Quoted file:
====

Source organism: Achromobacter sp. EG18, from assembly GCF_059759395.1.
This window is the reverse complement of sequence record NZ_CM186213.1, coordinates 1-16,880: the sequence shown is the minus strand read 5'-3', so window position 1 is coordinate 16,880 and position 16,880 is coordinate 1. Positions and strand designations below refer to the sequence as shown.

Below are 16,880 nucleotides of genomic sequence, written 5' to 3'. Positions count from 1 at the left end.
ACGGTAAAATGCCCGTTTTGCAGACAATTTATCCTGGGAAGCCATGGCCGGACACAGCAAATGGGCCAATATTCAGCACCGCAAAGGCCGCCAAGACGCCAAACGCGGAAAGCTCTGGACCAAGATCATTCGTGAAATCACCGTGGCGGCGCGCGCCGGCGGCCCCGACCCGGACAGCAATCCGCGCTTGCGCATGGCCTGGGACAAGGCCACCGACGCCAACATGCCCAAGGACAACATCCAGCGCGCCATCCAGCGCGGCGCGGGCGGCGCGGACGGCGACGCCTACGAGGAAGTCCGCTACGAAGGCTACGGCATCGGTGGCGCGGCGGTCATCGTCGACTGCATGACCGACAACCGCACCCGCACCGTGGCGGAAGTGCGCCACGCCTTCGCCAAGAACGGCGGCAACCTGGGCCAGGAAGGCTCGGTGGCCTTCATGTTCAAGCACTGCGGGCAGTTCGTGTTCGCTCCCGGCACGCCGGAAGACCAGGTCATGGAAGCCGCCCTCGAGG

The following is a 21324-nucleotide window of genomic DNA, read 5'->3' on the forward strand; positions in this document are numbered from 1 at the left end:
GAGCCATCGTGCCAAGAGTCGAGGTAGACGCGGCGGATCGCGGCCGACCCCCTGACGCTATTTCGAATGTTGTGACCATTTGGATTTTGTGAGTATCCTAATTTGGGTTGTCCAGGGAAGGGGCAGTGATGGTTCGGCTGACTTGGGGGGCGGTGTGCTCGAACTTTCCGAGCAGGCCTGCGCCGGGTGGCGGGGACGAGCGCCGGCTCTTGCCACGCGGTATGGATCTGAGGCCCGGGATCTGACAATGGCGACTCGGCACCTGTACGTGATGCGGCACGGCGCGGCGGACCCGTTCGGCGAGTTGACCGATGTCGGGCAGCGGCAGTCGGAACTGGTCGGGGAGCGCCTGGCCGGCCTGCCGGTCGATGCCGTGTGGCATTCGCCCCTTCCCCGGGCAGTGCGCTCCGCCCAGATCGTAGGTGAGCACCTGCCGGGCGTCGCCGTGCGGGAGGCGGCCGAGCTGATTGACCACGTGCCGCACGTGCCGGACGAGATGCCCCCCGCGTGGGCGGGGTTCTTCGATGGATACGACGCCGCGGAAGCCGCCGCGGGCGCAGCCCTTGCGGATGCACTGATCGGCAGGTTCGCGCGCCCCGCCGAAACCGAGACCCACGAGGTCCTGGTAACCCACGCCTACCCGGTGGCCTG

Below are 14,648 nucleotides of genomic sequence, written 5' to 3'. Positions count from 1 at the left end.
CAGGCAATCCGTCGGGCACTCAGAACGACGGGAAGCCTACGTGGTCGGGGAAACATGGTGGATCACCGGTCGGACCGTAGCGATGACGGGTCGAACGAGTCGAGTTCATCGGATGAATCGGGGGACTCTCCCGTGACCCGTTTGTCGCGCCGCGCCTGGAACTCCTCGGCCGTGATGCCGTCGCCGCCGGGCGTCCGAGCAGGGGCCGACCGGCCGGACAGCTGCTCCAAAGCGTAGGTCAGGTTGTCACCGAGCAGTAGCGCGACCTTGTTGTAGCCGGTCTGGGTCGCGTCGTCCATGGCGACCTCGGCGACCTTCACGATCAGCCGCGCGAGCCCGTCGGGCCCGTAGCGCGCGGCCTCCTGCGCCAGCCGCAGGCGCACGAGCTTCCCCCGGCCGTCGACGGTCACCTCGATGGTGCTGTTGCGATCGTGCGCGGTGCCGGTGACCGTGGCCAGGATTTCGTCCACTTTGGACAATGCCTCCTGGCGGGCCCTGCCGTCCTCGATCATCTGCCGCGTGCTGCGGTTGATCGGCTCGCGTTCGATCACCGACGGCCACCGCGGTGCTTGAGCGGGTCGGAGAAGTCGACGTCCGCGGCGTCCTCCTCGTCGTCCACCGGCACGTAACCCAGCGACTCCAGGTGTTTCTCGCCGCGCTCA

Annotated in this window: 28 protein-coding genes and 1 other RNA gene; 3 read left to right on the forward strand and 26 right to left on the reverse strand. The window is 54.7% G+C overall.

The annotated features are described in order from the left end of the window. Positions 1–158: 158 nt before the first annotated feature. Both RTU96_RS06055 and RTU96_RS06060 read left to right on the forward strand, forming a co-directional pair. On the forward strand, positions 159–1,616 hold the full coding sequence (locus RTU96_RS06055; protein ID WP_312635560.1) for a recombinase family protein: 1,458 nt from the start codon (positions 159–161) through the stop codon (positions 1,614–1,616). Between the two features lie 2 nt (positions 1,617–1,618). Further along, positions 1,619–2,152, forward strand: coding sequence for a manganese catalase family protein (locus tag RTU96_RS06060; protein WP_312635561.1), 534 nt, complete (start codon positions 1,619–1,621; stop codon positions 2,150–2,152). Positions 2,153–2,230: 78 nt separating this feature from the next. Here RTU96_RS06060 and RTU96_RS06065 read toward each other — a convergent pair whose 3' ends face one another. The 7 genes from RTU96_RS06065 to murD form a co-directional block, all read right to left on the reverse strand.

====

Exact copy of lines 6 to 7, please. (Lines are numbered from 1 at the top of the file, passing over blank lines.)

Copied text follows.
GAGCCATCGTGCCAAGAGTCGAGGTAGACGCGGCGGATCGCGGCCGACCCCCTGACGCTATTTCGAATGTTGTGACCATTTGGATTTTGTGAGTATCCTAATTTGGGTTGTCCAGGGAAGGGGCAGTGATGGTTCGGCTGACTTGGGGGGCGGTGTGCTCGAACTTTCCGAGCAGGCCTGCGCCGGGTGGCGGGGACGAGCGCCGGCTCTTGCCACGCGGTATGGATCTGAGGCCCGGGATCTGACAATGGCGACTCGGCACCTGTACGTGATGCGGCACGGCGCGGCGGACCCGTTCGGCGAGTTGACCGATGTCGGGCAGCGGCAGTCGGAACTGGTCGGGGAGCGCCTGGCCGGCCTGCCGGTCGATGCCGTGTGGCATTCGCCCCTTCCCCGGGCAGTGCGCTCCGCCCAGATCGTAGGTGAGCACCTGCCGGGCGTCGCCGTGCGGGAGGCGGCCGAGCTGATTGACCACGTGCCGCACGTGCCGGACGAGATGCCCCCCGCGTGGGCGGGGTTCTTCGATGGATACGACGCCGCGGAAGCCGCCGCGGGCGCAGCCCTTGCGGATGCACTGATCGGCAGGTTCGCGCGCCCCGCCGAAACCGAGACCCACGAGGTCCTGGTAACCCACGCCTACCCGGTGGCCTG

Below are 14,648 nucleotides of genomic sequence, written 5' to 3'. Positions count from 1 at the left end.